Kumar is a 20-year-old who was in good health until he was involved in a motorcycle accident that required a transfemoral amputation of his right leg. He has progressed in rehabilitation and is now ready to initiate gait activities. Kumar has never used an assistive gait device.
How would you initially approach this situation?
How would you determine which assistive device to use?
How would your plan differ if Kumar did or did not have a prosthesis?
As with every other activity, the goal of gait training is to provide enough of the right kind of assistance so that patients can achieve the greatest independence in mobility with the least risk of injury. Walking is the process of repeatedly shifting the body weight over the advancing lower extremities (LEs). In biomechanical terms, ambulation is a series of movements in which a person’s center of mass (CoM) moves out beyond the base of support (BoS) in a controlled manner, and then the BoS moves forward under the CoM. This sequence is repeated to move the body progressively in the desired direction.
Assistance for ambulation comes in the form of instruction, physical contact, and use of assistive devices. What may at first seem to be merely technical decisions—“Do I use a walker or crutches? Which hand should the cane be in? Should the walker have wheels or not?”—are in fact the results of careful problem-solving and clinical judgment, which are best determined in the broader context of the individual patient’s mobility goals and environmental demands.
Although “gait” and “ambulation” are both terms for walking, they are often used differently to distinguish skilled therapy from maintenance activities. Ambulating a patient is typically the process of assisting a patient who is walking but not necessarily providing direct education and intervention to overcome gait deviations. Gait training, on the other hand, denotes a therapeutic intervention designed to improve some aspect of the patient’s gait. Gait analysis involves the analysis of gait deviations and their underlying causes, the development and implementation of strategic interventions, and the evaluation of the effectiveness of interventions.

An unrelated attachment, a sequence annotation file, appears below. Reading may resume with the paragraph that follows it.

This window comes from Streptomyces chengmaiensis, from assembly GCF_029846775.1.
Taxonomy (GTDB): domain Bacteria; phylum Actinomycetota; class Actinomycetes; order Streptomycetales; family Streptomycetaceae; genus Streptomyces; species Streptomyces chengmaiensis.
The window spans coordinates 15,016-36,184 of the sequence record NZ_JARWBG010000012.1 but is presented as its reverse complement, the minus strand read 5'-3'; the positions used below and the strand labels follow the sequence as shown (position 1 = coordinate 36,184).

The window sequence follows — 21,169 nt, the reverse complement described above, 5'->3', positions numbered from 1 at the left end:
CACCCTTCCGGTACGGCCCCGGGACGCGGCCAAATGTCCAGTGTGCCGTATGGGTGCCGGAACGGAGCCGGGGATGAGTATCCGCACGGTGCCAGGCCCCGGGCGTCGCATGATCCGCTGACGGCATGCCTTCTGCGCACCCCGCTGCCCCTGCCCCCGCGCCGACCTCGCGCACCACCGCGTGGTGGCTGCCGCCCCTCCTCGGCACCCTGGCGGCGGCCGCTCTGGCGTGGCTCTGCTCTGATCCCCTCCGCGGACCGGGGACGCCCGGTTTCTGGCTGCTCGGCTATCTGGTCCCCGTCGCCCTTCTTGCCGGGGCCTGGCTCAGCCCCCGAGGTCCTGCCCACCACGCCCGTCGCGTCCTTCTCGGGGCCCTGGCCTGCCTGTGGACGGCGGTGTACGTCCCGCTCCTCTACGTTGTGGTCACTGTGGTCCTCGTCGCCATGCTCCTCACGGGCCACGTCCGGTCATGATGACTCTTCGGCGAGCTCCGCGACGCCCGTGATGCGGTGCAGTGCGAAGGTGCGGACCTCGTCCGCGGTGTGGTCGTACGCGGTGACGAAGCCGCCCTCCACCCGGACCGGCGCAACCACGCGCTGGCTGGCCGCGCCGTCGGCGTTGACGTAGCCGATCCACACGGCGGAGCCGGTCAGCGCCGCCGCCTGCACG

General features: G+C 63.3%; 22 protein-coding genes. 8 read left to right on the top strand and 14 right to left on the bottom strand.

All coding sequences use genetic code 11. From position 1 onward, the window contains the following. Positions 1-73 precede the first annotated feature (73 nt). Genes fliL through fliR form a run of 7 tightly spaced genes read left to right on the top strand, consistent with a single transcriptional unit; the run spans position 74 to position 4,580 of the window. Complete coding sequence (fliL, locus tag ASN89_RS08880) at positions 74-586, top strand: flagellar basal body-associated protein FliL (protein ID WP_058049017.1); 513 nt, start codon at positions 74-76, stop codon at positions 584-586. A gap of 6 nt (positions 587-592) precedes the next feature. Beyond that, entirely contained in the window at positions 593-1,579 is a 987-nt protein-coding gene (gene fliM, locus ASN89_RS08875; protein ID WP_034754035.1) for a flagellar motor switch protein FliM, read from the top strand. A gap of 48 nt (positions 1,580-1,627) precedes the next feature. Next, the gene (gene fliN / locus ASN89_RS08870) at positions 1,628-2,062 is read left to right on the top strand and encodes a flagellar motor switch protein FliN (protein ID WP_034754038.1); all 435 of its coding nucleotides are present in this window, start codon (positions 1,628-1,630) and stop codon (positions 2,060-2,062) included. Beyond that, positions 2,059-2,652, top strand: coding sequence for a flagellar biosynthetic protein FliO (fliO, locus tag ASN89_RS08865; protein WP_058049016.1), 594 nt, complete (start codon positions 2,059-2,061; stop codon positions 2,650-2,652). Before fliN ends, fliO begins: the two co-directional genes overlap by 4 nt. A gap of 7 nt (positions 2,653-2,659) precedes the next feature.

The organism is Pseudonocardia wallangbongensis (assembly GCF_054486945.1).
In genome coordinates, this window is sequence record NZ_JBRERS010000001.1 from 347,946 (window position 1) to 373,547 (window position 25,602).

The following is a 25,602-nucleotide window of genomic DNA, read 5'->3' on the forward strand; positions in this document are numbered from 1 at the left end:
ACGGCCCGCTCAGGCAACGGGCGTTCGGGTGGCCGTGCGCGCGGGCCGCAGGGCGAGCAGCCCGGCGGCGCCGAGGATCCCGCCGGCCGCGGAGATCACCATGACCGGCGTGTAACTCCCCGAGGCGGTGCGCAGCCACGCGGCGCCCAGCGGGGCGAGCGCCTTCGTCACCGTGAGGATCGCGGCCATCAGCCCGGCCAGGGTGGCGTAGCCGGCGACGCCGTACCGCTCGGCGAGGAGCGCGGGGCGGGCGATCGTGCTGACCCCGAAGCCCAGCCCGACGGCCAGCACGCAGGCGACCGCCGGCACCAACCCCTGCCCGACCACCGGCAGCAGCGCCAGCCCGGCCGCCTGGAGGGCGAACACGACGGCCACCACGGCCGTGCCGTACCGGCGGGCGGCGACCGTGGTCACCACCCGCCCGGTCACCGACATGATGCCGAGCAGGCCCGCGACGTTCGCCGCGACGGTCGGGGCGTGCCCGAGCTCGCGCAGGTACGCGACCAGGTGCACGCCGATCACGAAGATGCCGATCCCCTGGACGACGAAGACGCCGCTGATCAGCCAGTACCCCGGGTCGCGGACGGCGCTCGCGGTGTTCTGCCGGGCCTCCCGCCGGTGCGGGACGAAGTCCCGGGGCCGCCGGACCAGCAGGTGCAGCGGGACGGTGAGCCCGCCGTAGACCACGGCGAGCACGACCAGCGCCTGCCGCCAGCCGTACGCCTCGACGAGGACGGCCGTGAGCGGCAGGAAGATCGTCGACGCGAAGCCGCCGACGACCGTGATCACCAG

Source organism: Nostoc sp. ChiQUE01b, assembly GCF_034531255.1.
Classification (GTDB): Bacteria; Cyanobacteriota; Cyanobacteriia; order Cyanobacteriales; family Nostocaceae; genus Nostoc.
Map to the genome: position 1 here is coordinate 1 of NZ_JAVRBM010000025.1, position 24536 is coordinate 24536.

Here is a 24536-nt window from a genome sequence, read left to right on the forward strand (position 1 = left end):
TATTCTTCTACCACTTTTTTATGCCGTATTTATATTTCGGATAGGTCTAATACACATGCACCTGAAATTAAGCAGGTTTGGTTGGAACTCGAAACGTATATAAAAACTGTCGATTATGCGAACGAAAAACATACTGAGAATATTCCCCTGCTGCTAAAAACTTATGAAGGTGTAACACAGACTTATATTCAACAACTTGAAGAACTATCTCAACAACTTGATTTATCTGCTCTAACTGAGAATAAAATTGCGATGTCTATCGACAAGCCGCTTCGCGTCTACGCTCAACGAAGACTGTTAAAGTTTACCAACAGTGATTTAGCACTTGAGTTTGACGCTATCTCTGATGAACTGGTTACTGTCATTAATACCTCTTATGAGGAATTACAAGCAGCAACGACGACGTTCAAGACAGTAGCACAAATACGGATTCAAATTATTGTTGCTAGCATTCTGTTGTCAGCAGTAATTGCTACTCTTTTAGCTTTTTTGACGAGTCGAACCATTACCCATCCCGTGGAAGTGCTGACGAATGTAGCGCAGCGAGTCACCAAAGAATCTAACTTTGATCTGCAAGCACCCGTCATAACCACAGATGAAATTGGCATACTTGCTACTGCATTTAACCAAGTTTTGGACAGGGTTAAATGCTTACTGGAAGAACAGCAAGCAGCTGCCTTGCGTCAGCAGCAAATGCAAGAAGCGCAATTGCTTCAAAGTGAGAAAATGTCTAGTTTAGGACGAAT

Several instruments are available to quantify gait performance, most of which focus on measures of gait distance, speed, dynamic balance during gait, endurance, and coordination as well as on the patient’s ability to maintain postural control during ambulation. Some frequently used assessments include:
Gait Velocity Assessment1
Dynamic Gait Index (DGI)2
Timed Up and Go (TUG)3
Performance-Oriented Mobility Assessment (POMA) 4
Six-Minute Walk Test5
Standardized tests paired with qualitative assessments and expert observation can provide therapists with valuable information for designing effective rehabilitation programs to help patients achieve their functional goals (see Appendix 14-A: Parameters for the Community Ambulator).
Obviously, bearing weight on the LEs is ...